Also in the auto sector, an enterprise risk management case study of Toyota looked at its problems with unintended acceleration of vehicles from 2002 to 2009. Several studies, including a case study by Carnegie Mellon University Professor Phil Koopman, blamed poor software design and company culture. A whistleblower later revealed a coverup by Toyota. The company paid more than $2.5 billion in fines and settlements.

ERM Case Study: Lululemon

In 2013, following customer complaints that its black yoga pants were too sheer, the athletic apparel maker recalled 17 percent of its inventory at a cost of $67 million. The company had previously identified risks related to fabric supply and quality. The CEO said the issue was inadequate testing. 

Analysts raised concerns about the company’s controls, including oversight of factories and product quality. A case study by Stanford University professors noted that Lululemon’s episode illustrated a common disconnect between identifying risks and being prepared to manage them when they materialize. Lululemon’s reporting and analysis of risks was also inadequate, especially as related to social media. In addition, the case study highlighted the need for a system to escalate risk-related issues to the board. 

ERM Case Study: Kodak 

Once an iconic brand, the photo film company failed for decades to act on the threat that digital photography posed to its business and eventually filed for bankruptcy in 2012. The company’s own research in 1981 found that digital photos could ultimately replace Kodak’s film technology and estimated it had 10 years to prepare.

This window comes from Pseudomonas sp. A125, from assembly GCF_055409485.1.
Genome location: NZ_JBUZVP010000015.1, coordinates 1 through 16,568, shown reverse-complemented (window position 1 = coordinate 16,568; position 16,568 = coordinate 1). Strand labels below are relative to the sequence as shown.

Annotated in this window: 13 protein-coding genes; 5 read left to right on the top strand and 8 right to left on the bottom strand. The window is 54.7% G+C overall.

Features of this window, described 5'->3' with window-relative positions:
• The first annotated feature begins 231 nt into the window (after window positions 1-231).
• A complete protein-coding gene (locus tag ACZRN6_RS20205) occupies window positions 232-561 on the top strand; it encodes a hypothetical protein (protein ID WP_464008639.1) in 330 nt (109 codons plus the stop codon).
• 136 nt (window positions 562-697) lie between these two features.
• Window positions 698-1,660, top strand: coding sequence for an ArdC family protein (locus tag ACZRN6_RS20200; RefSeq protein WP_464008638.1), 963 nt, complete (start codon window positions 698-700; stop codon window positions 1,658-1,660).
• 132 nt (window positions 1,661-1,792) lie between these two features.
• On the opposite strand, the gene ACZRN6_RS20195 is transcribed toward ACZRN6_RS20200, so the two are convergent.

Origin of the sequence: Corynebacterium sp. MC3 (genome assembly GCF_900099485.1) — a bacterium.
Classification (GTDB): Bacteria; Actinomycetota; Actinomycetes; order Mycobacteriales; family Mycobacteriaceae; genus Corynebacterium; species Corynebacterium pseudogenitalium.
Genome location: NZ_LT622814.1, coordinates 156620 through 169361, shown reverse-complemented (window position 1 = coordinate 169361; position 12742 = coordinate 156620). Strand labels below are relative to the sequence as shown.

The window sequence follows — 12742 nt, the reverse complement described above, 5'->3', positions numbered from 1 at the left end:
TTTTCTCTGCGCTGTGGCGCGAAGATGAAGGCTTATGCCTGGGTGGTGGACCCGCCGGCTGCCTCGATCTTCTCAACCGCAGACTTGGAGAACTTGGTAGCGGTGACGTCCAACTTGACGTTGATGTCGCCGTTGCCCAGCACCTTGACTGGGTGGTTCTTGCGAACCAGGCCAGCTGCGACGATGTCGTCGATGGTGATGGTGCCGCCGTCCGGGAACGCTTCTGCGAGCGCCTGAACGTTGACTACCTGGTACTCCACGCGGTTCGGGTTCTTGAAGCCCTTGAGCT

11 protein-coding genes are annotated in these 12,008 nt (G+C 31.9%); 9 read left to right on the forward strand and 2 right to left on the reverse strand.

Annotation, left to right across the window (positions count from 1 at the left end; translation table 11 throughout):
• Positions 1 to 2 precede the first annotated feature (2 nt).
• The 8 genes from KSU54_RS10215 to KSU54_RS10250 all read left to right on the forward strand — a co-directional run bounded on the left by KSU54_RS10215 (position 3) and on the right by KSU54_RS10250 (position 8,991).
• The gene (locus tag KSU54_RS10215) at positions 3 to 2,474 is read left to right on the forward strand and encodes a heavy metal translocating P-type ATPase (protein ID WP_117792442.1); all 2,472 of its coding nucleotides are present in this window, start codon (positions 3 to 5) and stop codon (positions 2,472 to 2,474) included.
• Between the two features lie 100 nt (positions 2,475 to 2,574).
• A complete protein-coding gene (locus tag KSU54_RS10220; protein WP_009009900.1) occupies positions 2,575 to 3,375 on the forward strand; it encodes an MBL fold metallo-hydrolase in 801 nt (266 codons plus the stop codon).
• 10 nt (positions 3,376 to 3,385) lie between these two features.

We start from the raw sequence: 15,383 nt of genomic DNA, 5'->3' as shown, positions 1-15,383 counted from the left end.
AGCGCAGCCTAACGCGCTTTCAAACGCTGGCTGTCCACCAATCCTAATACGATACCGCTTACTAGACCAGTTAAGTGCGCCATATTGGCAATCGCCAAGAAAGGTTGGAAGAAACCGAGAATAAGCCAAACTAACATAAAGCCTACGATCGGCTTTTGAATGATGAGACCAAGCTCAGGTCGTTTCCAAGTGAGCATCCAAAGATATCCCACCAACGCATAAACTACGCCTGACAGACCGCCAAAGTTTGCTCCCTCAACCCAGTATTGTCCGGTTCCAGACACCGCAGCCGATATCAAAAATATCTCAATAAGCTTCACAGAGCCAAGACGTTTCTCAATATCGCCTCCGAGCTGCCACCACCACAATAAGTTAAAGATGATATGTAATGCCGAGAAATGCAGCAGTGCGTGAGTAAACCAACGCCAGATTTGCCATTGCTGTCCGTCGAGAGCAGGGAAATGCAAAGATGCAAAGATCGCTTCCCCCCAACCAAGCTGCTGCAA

Unfortunately, Kodak did not prepare and stayed locked into the film paradigm. The board reinforced this course when in 1989 it chose as CEO a candidate who came from the film business over an executive interested in digital technology. 

Had the company acknowledged the risks and employed ERM strategies, it might have pursued a variety of strategies to remain successful. The company’s rival, Fuji Film, took the money it made from film and invested in new initiatives, some of which paid off. Kodak, on the other hand, kept investing in the old core business.


Case Studies of Successful Enterprise Risk Management

Successful enterprise risk management usually requires strong performance in multiple dimensions, and is therefore more likely to occur in organizations where ERM has matured. The following examples of enterprise risk management can be considered success stories. 

ERM Case Study: Statoil 

A major global oil producer, Statoil of Norway stands out for the way it practices ERM by looking at both downside risk and upside potential. Taking risks is vital in a business that depends on finding new oil reserves. 

According to a case study, the company developed its own framework founded on two basic goals: creating value and avoiding accidents.

The company aims to understand risks thoroughly, and unlike many ERM programs, Statoil maps risks on both the downside and upside. It graphs risk on probability vs. impact on pre-tax earnings, and it examines each risk from both positive and negative perspectives. 

For example, the case study cites a risk that the company assessed as having a 5 percent probability of a somewhat better-than-expected outcome but a 10 percent probability of a significant loss relative to forecast. In this case, the downside risk was greater than the upside potential.

ERM Case Study: Lego 

The Danish toy maker’s ERM evolved over the following four phases, according to a case study by one of the chief architects of its program:

  • Traditional management of financial, operational, and other risks. Strategic risk management joined the ERM program in 2006. 
  • The company added Monte Carlo simulations in 2008 to model financial performance volatility so that budgeting and financial processes could incorporate risk management. The technique is used in budget simulations, to assess risk in its credit portfolio, and to consolidate risk exposure. 
  • Active risk and opportunity planning is part of making a business case for new projects before final decisions.